Monday "Memories" with My Mom...

       This blog was intended to be about "random" (as my kids would say) parts of my life.  Recently, my mom has become a big part of my days (as indicated in my last post).  However, although I am spending lots of time with her and have a lot to say about my experiences, being a caregiver, and Alzheimer's Disease (AD), I have decided to declare "Monday Memories with My Mom" as a weekly part of my blogging stories so as to balance out my postings.

     Last week, we packed up my mom and took her to my brother and sister-in-law's house so that we could take a vacation* that was planned previous to my mom's fall.  Getting ready involved sorting a week's worth of pills, laundry, packing her clothing and personal items, typing up detailed instructions of her schedule and our contact information, and packing up her walker and a shower bench. 

     I brought my mom to my brother's house last Saturday afternoon to allow her time to adjust to her new surroundings.  The morning and early afternoon are always better as the evening/night time hours often create confusion for my mom.  (In AD this period is known as "sundowning".) 

     While on vacation, I read the book Still Alice by Lisa Genova.  I had heard about it through an AD resource and a friend who had recently read it.  It was a good book and a quick read.  I would recommend it to anyone who has someone with AD in their lives, is an avid reader or just for those who are interested in reading a good book and learning something at the same time.  Although the book is fiction, it's realistic fiction and I found it very relatable.



She didn't want to become someone people avoided and feared. She wanted to live to hold Anna's baby and know it was her grandchild. She wanted to see Lydia act in something she was proud of. She wanted to see Tom fall in love. She wanted to read every book she could before she could no longer read.  Alice Howland is proud of the life she has worked so hard to build. A Harvard professor, she has a successful husband and three grown children. When Alice begins to grow forgetful at first she just dismisses it, but when she gets lost in her own neighborhood she realizes that something is terribly wrong. Alice finds herself in the rapid downward spiral of Alzheimer's disease. She is only 50 years old. While Alice once placed her worth and identity in her celebrated and respected academic life, now she must re-evaluate her relationship with her husband, her expectations of her children and her ideas about herself and her place in the world.  Losing her yesterdays, her short-term memory hanging on by a couple of frayed threads, she is living in the moment, living for each day. But she is still Alice. Still Alice is as compelling as A Beautiful Mind and as powerful as Ordinary People. You will gain an understanding of those affected by early-onset Alzheimer's and remain moved and inspired long after you have put it down.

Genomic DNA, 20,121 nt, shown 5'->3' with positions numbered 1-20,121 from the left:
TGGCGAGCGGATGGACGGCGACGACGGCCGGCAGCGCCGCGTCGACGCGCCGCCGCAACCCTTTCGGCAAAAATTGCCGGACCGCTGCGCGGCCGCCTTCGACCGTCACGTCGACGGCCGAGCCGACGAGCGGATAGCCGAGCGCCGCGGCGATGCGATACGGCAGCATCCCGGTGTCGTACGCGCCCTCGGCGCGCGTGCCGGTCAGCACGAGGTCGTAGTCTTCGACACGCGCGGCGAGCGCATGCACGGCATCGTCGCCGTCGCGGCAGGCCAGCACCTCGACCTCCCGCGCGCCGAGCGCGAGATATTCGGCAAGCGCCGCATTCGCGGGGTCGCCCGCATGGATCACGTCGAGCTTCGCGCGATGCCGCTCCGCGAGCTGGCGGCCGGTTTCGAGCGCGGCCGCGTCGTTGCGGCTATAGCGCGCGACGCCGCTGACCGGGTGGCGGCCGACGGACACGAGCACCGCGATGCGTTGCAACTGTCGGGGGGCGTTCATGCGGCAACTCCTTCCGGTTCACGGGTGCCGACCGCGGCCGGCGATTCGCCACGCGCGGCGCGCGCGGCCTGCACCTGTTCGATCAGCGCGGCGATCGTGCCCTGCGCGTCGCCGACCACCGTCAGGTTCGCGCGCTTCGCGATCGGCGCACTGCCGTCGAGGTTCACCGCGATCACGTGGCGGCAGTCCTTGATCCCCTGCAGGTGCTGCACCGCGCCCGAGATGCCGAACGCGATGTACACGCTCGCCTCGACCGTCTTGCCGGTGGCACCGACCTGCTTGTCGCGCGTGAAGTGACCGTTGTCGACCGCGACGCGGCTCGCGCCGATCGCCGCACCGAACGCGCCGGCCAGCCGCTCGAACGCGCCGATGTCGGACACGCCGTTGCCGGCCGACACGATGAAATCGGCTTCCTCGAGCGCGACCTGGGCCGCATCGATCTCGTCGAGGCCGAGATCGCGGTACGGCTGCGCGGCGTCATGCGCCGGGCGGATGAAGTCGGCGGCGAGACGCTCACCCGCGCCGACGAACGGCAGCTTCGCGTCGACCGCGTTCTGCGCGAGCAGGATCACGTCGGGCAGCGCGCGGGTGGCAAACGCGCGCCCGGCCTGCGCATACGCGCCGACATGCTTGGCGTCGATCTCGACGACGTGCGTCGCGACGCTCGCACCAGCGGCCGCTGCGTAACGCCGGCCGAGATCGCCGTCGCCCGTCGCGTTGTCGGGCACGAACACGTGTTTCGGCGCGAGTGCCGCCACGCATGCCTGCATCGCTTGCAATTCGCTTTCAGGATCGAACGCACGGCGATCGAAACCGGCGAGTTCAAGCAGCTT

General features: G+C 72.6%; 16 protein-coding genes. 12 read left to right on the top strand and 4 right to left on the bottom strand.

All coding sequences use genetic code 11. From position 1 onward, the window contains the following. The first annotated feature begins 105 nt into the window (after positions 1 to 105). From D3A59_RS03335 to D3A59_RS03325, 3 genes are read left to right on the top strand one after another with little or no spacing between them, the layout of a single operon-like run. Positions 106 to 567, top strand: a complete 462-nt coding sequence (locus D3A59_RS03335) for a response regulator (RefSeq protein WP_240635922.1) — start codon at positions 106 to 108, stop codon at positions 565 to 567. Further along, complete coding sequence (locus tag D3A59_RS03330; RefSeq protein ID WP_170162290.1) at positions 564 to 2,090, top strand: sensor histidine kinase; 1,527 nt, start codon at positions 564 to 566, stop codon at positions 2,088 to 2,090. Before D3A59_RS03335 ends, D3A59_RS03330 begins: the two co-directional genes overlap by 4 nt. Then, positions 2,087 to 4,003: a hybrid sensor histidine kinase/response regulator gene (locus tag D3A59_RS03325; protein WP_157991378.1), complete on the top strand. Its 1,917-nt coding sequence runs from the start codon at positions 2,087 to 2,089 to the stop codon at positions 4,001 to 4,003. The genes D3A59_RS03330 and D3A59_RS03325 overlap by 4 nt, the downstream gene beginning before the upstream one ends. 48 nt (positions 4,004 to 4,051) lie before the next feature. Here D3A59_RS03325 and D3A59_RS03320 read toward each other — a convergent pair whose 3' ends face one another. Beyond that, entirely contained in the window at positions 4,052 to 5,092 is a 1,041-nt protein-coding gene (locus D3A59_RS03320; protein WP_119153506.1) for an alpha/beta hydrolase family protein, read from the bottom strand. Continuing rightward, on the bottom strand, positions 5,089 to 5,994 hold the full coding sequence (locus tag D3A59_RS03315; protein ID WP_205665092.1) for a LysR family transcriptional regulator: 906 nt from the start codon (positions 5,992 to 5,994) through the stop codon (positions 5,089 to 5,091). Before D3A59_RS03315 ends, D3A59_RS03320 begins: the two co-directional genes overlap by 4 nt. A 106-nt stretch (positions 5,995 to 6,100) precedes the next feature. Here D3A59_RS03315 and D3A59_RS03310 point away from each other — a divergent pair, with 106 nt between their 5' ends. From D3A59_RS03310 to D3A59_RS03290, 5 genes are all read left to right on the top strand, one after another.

Thankfully, things went well while I was gone once my mom had a couple of days to adjust to her temporary home.  Me and my family greatly appreciated the help!  Thanks Mike and Melissa!

*Happy Vacation Posts Coming Very Soon!


Ruth said...

Glad all went well at M & M's. Love your new profile picture. :)

Anonymous said...

I also love the new profile picture! ANd that is a lot of drugs! Glad you got a break in!